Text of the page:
Goldsworthy captures mystery, glory and change and shows us the evidence. And that seems to me to be a huge gift for any artist to achieve. But for me, he makes me hungry to see more– to behold more.

  4. Mad on a Gray Sea

    What I find refreshing is that Goldsworthy’s art seems so humble.
    What I mean is that it doesn’t seem like he is trying to glorify himself. He sees, he plays, he records, he shares. He dosen’t seem to be puffing up…no agendas. And he says that his art is where he LEARNS…not where he has all of the answers already.
    But what is especially neat to me is that the art is almost interactive in someway. It encourages me to observe, to see the beauty all around, under, and above, to do just a little digging…and poof…magic…you are staring into the eye of something much bigger than yourself.
    I guess that’s what I’m trying to say here…Goldsworthy’s art dosen’t seem to be about himself. Which is nice.
    There is certainly a lesson here for us artists. I personally have been struggling lately as a writier….stumbling over the fact that everything has already been said in some shape a form by a much better writer elsewhere (probably Shakespeare)…and so why bother if I will just be repeating trite uselessness! But this is pride and envy controlling me! (I have to admit…I’ve always envied AP for his ability to have a unique perspective!) Anyways, it will do me a world of good to get outside of all of that, get outside of myself to play and learn, uncover what’s beneath and above.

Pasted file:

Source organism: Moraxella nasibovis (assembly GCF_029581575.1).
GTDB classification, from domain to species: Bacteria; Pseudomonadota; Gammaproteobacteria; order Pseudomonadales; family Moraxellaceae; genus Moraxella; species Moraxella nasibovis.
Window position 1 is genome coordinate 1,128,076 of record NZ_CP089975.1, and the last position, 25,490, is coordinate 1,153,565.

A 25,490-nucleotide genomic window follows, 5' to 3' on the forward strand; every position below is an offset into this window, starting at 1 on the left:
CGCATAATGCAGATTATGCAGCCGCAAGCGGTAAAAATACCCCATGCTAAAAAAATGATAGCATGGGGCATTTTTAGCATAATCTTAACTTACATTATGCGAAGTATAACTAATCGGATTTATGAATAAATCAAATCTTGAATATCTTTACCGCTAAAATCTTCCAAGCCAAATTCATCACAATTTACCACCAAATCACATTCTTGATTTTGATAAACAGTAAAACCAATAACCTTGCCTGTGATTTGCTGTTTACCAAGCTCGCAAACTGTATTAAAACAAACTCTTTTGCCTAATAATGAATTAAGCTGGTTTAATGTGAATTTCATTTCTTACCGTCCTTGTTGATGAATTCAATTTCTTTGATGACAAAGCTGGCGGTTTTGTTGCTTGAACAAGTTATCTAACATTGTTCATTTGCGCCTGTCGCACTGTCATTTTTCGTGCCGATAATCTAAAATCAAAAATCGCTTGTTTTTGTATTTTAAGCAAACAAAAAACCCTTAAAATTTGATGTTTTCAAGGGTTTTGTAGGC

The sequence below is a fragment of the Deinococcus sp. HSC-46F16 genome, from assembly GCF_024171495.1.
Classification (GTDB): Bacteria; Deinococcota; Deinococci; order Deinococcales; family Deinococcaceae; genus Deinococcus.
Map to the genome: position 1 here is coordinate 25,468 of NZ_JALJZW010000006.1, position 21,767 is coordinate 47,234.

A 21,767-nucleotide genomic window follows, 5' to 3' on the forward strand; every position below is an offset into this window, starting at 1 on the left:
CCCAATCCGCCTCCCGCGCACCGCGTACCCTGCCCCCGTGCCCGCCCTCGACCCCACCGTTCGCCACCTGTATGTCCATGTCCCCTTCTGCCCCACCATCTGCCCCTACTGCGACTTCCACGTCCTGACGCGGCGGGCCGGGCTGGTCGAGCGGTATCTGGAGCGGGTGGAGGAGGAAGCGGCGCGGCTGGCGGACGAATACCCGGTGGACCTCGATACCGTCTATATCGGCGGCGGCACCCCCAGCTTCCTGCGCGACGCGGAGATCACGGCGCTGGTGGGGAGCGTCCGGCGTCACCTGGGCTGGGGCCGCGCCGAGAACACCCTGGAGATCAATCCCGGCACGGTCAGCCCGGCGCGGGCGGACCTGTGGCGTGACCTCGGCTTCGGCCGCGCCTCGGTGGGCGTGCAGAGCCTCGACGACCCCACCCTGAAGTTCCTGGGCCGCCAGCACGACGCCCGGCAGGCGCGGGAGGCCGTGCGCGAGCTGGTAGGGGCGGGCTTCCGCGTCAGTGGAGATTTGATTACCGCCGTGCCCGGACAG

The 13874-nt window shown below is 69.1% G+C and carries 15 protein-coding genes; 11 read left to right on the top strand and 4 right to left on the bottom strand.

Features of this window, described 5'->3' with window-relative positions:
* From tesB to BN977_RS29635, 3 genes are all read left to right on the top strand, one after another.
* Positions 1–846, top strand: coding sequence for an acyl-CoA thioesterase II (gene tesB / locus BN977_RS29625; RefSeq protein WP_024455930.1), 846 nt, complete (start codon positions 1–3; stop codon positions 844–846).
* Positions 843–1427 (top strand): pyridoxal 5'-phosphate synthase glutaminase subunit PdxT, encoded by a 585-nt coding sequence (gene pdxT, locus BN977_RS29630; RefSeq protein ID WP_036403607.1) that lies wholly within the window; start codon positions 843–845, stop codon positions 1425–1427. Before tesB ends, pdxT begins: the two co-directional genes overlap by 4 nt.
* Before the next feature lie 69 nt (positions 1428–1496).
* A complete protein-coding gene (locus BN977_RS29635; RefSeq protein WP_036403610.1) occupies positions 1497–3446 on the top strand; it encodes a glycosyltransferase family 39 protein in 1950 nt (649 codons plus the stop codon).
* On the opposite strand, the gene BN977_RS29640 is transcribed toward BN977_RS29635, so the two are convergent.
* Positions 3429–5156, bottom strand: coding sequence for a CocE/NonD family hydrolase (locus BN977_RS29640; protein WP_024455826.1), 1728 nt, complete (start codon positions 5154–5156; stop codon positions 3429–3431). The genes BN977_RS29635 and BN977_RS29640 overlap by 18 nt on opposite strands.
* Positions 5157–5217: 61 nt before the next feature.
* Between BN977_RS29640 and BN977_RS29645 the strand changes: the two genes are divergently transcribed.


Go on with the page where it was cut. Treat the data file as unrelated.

Oh, and Evie, as a high school English teacher, I feel your pain! But I have to believe that they do get it on some level…but they have so many defenses up that they can’t show their appreciation. They have to play it cool…but in their dreams…I’m sure they see the art of Goldsworthy or whatever beauty you have exposed them to. Please keep up that highly important task!

  5. brandi

    We saw that exhibit at the Frist and I have been mildly obsessed ever since. I loved the documentary about him… it was amazing to watch him work and create these insanely beautiful pieces out of stuff we step on every day.

    Doesn’t he leave them once he’s photographed them? I may be remembering that incorrectly, but I remember watching him make this chain of leaves where the colors went up and down the spectrum, photographing it, and then just floating it down the river. Can you imagine being the guy downstream who just went out to do some fishing and seeing that floating your way? Crazy.

  6. B. Kammer

    Thanks for this reminder. It’s been a while since I’ve seen “Rivers and Tides”, and felt that extreme pressure of the artistic process. What patience and hard work beautiful things require.